Deutsche Bank Cuts Bonus Pool Almost 80% on Legal CostsBy and
Bank’s bonus pool cut went further than expected, analyst says
Executive hopes to conclude most large legal cases this year
Deutsche Bank AG cut its 2016 bonus pool by almost 80 percent, a figure unmatched in the bank’s recent history as it tries to recover from legal expenses that wiped out profit and eroded capital levels.
The lender is reducing payouts with an eye toward shareholders and is aware it will be “frustrating” for employees, Chief Administrative Officer Karl von Rohr told Frankfurter Allgemeine Sonntagszeitung in an interview. The measures will affect about a quarter of the 100,000 staff, the German Sunday newspaper cited him as saying. The comments were accurately reported, a Deutsche Bank spokesman told Bloomberg on Monday in Frankfurt.
Though Deutsche Bank told staff last month that it was scaling back bonuses, the full magnitude of the cuts hadn’t been reported. The firm, which operates Europe’s biggest investment bank, saw its shares sink 23 percent last year amid rising misconduct costs and concerns about its financial strength. In an effort to bolster profitability and build its capital buffer, Chief Executive Officer John Cryan has eliminated jobs, suspended dividends and sold risky assets.
Philipp Haessler, an analyst at Equinet Bank AG in Frankfurt, said the reduction of almost 80 percent is more than he anticipated. Deutsche Bank’s wider compensation expenses fell 11 percent to 11.9 billion euros ($12.6 billion) last year from a year earlier, company filings show.
“Investors will be happy to see that costs go down, but the question is, will the best people want to leave or are there no jobs out there for them?” said Haessler, who has a buy recommendation on the shares. “It’d be great if this helped keep personnel costs lower, but I’m skeptical on that given Deutsche Bank’s track record.”
Some workers in key positions -- about 5,000 in all -- will get a special, long-term incentive tied to the bank’s performance that will paid out after as many as six years, von Rohr said.
Cryan told reporters this month that those awards were for “relatively few” people in revenue-earning areas, but also in “critical infrastructure functions and control functions where we are focusing a lot of our investment to improve the bank.”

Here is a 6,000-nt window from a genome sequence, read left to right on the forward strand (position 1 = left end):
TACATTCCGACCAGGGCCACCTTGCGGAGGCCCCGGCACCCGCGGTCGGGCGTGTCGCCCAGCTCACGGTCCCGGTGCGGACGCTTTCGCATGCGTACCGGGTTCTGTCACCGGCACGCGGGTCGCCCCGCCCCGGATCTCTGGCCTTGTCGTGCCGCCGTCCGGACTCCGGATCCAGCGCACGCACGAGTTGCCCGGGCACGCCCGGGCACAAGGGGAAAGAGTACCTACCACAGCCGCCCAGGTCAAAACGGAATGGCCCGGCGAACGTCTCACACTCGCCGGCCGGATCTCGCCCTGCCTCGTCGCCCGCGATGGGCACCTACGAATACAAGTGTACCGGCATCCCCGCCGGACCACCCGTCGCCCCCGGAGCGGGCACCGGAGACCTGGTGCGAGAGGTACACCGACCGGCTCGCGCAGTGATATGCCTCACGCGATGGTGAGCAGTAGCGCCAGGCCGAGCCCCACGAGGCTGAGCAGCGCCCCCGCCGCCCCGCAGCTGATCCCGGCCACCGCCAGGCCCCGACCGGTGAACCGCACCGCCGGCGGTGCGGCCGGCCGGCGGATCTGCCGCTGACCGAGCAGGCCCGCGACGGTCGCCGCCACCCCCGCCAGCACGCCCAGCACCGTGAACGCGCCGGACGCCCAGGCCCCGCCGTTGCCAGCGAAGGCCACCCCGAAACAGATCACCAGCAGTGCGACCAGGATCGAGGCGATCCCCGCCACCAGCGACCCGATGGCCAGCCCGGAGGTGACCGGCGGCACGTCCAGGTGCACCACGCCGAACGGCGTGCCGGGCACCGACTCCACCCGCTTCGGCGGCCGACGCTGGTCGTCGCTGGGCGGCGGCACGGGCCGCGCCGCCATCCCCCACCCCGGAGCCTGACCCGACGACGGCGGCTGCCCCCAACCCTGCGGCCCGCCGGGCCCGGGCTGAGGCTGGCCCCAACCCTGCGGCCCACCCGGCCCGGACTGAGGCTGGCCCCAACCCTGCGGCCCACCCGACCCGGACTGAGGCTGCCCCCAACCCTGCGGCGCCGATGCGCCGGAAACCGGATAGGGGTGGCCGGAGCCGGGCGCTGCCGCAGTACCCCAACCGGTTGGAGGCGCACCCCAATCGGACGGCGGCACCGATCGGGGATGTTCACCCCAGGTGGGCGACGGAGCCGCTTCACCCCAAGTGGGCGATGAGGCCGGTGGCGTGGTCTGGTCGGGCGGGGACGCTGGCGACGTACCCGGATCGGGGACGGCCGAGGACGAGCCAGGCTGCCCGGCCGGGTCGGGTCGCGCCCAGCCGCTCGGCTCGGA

The bank hopes to “resume normal service for the business year 2017” with regard to bonuses, Cryan said.
The lender last year cut its bonus pool 17 percent, arguing at the time that deeper reductions would compromise its ability to retain top talent. The cuts to the 2016 bonus outpace those of competitors. Royal Bank of Scotland Group Plc trimmed its bonus pool by 8 percent, while Barclays Plc cut awards for “front-office” staff by about 1 percent.
Deutsche Bank hasn’t lost more staff than usual as a result and employee fluctuation actually fell in January from a year earlier, according to von Rohr. The company has “no difficulty attracting the best people,” the newspaper cited him as saying.
The bank has faced more than $14.5 billion in fines and legal settlements since the start of 2008, more than any other European lender, calculations by Bloomberg show. The largest expense was a $3.1 billion civil penalty Deutsche Bank agreed to pay in a settlement with the U.S. Justice Department in January over pre-crisis mortgage bond sales. The total doesn’t include consumer relief payments.
Von Rohr said that Deutsche Bank hopes to conclude most of its biggest remaining legal cases by the end of the year.